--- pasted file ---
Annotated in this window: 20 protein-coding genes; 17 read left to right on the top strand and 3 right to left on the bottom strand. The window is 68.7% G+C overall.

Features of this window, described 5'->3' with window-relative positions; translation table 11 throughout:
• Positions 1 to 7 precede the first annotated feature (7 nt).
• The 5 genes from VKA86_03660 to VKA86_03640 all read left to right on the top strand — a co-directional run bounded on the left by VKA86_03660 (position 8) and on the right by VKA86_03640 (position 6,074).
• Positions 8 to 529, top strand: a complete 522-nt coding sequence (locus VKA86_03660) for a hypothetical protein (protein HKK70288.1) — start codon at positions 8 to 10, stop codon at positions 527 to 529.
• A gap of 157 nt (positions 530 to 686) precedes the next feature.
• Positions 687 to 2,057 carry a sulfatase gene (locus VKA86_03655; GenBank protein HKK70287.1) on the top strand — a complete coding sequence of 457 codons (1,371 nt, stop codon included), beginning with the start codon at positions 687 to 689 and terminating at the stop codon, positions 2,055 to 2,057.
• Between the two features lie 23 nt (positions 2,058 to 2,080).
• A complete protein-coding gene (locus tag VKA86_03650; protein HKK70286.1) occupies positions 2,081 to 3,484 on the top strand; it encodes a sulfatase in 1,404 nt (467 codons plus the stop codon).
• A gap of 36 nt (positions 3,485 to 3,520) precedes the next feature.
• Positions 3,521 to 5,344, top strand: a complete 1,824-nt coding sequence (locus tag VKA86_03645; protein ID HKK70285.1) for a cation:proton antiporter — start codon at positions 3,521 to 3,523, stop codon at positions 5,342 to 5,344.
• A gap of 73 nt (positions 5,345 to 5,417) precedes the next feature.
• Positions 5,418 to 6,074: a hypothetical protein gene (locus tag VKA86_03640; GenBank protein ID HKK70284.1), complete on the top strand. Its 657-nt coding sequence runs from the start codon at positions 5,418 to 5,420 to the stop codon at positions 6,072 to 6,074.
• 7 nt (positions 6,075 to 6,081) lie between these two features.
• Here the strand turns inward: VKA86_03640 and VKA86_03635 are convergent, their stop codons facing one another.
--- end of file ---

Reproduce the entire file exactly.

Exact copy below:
Annotated in this window: 20 protein-coding genes; 17 read left to right on the top strand and 3 right to left on the bottom strand. The window is 68.7% G+C overall.

Features of this window, described 5'->3' with window-relative positions; translation table 11 throughout:
• Positions 1 to 7 precede the first annotated feature (7 nt).
• The 5 genes from VKA86_03660 to VKA86_03640 all read left to right on the top strand — a co-directional run bounded on the left by VKA86_03660 (position 8) and on the right by VKA86_03640 (position 6,074).
• Positions 8 to 529, top strand: a complete 522-nt coding sequence (locus VKA86_03660) for a hypothetical protein (protein HKK70288.1) — start codon at positions 8 to 10, stop codon at positions 527 to 529.
• A gap of 157 nt (positions 530 to 686) precedes the next feature.
• Positions 687 to 2,057 carry a sulfatase gene (locus VKA86_03655; GenBank protein HKK70287.1) on the top strand — a complete coding sequence of 457 codons (1,371 nt, stop codon included), beginning with the start codon at positions 687 to 689 and terminating at the stop codon, positions 2,055 to 2,057.
• Between the two features lie 23 nt (positions 2,058 to 2,080).
• A complete protein-coding gene (locus tag VKA86_03650; protein HKK70286.1) occupies positions 2,081 to 3,484 on the top strand; it encodes a sulfatase in 1,404 nt (467 codons plus the stop codon).
• A gap of 36 nt (positions 3,485 to 3,520) precedes the next feature.
• Positions 3,521 to 5,344, top strand: a complete 1,824-nt coding sequence (locus tag VKA86_03645; protein ID HKK70285.1) for a cation:proton antiporter — start codon at positions 3,521 to 3,523, stop codon at positions 5,342 to 5,344.
• A gap of 73 nt (positions 5,345 to 5,417) precedes the next feature.
• Positions 5,418 to 6,074: a hypothetical protein gene (locus tag VKA86_03640; GenBank protein ID HKK70284.1), complete on the top strand. Its 657-nt coding sequence runs from the start codon at positions 5,418 to 5,420 to the stop codon at positions 6,072 to 6,074.
• 7 nt (positions 6,075 to 6,081) lie between these two features.
• Here the strand turns inward: VKA86_03640 and VKA86_03635 are convergent, their stop codons facing one another.